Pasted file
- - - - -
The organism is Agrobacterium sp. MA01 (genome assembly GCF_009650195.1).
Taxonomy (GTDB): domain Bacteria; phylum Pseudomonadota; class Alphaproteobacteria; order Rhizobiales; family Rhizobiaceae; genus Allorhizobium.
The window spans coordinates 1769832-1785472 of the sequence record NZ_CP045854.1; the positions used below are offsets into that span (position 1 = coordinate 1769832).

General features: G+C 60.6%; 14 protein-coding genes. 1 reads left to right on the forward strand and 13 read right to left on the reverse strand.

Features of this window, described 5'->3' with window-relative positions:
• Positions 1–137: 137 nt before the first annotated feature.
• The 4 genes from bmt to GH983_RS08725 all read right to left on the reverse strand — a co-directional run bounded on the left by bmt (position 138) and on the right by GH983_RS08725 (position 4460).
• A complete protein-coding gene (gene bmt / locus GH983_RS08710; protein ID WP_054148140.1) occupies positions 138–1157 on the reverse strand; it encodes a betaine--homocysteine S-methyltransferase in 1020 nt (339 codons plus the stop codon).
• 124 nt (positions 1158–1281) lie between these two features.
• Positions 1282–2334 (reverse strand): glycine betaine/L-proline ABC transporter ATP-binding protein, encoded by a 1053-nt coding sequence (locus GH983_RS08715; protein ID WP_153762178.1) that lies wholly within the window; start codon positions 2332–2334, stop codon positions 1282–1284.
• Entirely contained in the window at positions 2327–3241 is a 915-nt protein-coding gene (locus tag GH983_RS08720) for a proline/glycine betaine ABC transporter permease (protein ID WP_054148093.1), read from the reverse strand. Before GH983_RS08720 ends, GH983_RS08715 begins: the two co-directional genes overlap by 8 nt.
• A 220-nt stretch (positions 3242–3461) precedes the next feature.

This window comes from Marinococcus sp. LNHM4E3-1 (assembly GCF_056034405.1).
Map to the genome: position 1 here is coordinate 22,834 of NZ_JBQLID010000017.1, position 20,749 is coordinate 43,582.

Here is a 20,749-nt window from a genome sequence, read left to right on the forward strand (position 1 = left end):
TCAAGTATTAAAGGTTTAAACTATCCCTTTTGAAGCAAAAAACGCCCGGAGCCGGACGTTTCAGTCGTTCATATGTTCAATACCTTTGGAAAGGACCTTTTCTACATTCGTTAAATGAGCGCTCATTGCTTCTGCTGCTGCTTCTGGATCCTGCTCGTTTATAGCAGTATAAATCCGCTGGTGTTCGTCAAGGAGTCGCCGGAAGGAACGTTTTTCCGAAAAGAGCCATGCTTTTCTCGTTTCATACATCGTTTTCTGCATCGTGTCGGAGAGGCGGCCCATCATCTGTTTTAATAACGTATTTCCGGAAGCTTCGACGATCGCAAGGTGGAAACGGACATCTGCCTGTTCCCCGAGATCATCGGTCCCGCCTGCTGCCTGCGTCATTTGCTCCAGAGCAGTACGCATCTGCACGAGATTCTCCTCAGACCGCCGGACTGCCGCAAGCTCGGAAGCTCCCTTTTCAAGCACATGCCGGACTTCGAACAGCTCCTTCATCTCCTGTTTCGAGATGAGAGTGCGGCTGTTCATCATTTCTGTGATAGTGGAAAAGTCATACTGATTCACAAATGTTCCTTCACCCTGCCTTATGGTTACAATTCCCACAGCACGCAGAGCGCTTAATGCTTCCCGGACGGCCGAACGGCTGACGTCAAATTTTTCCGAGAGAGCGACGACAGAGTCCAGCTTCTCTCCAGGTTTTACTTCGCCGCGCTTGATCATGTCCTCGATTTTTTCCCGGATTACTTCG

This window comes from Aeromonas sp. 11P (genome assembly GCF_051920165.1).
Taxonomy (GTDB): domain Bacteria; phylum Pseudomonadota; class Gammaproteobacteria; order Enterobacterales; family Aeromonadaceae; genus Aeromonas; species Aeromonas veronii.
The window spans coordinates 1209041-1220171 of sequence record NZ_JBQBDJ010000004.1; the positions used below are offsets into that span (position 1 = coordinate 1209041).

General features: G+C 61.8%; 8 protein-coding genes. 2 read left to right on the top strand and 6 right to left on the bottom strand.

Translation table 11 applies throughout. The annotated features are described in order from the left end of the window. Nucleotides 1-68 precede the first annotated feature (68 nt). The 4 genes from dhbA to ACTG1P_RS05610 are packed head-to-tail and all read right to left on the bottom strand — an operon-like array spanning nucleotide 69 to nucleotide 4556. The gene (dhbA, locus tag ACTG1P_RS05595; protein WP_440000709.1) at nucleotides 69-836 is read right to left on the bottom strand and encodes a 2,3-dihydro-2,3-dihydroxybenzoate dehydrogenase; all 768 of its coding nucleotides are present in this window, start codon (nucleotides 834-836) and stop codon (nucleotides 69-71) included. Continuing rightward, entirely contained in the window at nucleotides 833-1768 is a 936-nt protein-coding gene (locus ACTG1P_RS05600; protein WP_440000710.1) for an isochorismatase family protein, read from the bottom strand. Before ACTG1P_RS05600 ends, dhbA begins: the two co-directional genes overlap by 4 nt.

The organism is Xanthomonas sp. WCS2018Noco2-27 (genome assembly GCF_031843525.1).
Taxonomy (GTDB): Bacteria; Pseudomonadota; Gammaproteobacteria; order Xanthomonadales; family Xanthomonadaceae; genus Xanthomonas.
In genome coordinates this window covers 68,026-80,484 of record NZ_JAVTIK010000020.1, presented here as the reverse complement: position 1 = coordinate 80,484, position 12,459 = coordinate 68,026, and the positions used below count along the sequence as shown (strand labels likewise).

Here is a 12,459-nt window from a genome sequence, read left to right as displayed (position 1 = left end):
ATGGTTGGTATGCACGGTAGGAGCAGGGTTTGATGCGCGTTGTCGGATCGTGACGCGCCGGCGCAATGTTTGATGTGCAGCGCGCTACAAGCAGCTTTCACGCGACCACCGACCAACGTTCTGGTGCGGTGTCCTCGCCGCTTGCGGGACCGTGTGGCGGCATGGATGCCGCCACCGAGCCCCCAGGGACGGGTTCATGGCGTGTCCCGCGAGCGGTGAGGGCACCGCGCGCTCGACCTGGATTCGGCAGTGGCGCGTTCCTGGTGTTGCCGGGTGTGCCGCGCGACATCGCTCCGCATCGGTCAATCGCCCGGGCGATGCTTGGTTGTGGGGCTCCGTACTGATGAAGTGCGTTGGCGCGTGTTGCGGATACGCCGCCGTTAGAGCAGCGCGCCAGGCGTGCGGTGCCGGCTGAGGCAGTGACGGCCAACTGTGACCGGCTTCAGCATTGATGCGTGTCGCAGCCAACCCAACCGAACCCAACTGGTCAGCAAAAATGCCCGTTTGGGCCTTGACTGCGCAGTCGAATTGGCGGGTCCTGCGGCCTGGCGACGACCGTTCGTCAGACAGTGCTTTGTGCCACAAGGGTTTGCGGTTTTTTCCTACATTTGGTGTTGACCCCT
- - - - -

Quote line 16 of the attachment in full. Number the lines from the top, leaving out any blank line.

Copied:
TCAAGTATTAAAGGTTTAAACTATCCCTTTTGAAGCAAAAAACGCCCGGAGCCGGACGTTTCAGTCGTTCATATGTTCAATACCTTTGGAAAGGACCTTTTCTACATTCGTTAAATGAGCGCTCATTGCTTCTGCTGCTGCTTCTGGATCCTGCTCGTTTATAGCAGTATAAATCCGCTGGTGTTCGTCAAGGAGTCGCCGGAAGGAACGTTTTTCCGAAAAGAGCCATGCTTTTCTCGTTTCATACATCGTTTTCTGCATCGTGTCGGAGAGGCGGCCCATCATCTGTTTTAATAACGTATTTCCGGAAGCTTCGACGATCGCAAGGTGGAAACGGACATCTGCCTGTTCCCCGAGATCATCGGTCCCGCCTGCTGCCTGCGTCATTTGCTCCAGAGCAGTACGCATCTGCACGAGATTCTCCTCAGACCGCCGGACTGCCGCAAGCTCGGAAGCTCCCTTTTCAAGCACATGCCGGACTTCGAACAGCTCCTTCATCTCCTGTTTCGAGATGAGAGTGCGGCTGTTCATCATTTCTGTGATAGTGGAAAAGTCATACTGATTCACAAATGTTCCTTCACCCTGCCTTATGGTTACAATTCCCACAGCACGCAGAGCGCTTAATGCTTCCCGGACGGCCGAACGGCTGACGTCAAATTTTTCCGAGAGAGCGACGACAGAGTCCAGCTTCTCTCCAGGTTTTACTTCGCCGCGCTTGATCATGTCCTCGATTTTTTCCCGGATTACTTCG